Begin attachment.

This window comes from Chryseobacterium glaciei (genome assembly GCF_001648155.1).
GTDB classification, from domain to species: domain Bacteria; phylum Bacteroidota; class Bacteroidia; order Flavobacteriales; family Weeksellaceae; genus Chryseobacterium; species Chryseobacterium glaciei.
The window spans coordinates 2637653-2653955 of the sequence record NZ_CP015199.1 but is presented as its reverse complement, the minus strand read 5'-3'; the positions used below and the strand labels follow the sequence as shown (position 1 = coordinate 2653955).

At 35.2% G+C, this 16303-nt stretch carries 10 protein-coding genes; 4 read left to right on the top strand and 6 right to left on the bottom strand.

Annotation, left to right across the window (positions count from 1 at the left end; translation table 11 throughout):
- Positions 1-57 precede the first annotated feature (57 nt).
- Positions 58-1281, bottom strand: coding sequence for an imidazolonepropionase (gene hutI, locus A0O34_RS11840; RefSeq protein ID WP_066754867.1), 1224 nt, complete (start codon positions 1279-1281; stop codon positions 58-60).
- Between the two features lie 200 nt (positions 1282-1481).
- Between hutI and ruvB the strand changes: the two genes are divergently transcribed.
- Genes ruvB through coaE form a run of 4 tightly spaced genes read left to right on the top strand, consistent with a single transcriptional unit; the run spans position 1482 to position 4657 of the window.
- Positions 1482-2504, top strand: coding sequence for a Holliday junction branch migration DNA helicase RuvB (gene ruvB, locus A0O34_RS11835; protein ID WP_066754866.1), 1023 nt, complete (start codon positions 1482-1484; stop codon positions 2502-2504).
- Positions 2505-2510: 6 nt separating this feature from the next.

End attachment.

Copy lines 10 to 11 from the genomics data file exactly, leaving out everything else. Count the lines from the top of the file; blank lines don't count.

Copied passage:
- Genes ruvB through coaE form a run of 4 tightly spaced genes read left to right on the top strand, consistent with a single transcriptional unit; the run spans position 1482 to position 4657 of the window.
- Positions 1482-2504, top strand: coding sequence for a Holliday junction branch migration DNA helicase RuvB (gene ruvB, locus A0O34_RS11835; protein ID WP_066754866.1), 1023 nt, complete (start codon positions 1482-1484; stop codon positions 2502-2504).